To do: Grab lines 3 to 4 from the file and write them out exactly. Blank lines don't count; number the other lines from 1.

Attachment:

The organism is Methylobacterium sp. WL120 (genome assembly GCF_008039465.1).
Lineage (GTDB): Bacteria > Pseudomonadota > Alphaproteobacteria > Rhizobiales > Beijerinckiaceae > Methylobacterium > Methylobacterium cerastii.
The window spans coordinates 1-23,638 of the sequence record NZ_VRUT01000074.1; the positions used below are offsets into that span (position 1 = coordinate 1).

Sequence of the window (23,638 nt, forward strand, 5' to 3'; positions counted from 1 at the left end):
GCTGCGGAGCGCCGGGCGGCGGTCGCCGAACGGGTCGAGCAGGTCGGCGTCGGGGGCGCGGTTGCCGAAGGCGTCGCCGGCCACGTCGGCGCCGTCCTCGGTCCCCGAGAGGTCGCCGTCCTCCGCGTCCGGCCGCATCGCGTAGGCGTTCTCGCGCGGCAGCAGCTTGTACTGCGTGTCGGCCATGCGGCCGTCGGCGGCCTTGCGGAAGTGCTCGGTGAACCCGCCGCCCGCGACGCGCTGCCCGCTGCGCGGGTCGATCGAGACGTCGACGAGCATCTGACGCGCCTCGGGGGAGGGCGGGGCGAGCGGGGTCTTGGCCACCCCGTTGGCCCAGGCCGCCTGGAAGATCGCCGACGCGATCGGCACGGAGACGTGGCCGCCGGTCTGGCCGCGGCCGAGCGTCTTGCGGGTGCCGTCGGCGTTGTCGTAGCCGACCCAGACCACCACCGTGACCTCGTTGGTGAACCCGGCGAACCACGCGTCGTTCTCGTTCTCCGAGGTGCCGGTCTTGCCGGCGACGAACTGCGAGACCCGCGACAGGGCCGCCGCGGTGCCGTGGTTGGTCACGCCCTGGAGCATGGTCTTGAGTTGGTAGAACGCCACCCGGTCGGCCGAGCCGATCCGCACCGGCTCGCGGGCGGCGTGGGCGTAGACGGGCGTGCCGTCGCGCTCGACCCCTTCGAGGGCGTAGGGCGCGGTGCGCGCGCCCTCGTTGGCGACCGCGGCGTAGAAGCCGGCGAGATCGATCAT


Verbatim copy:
The window spans coordinates 1-23,638 of the sequence record NZ_VRUT01000074.1; the positions used below are offsets into that span (position 1 = coordinate 1).

Sequence of the window (23,638 nt, forward strand, 5' to 3'; positions counted from 1 at the left end):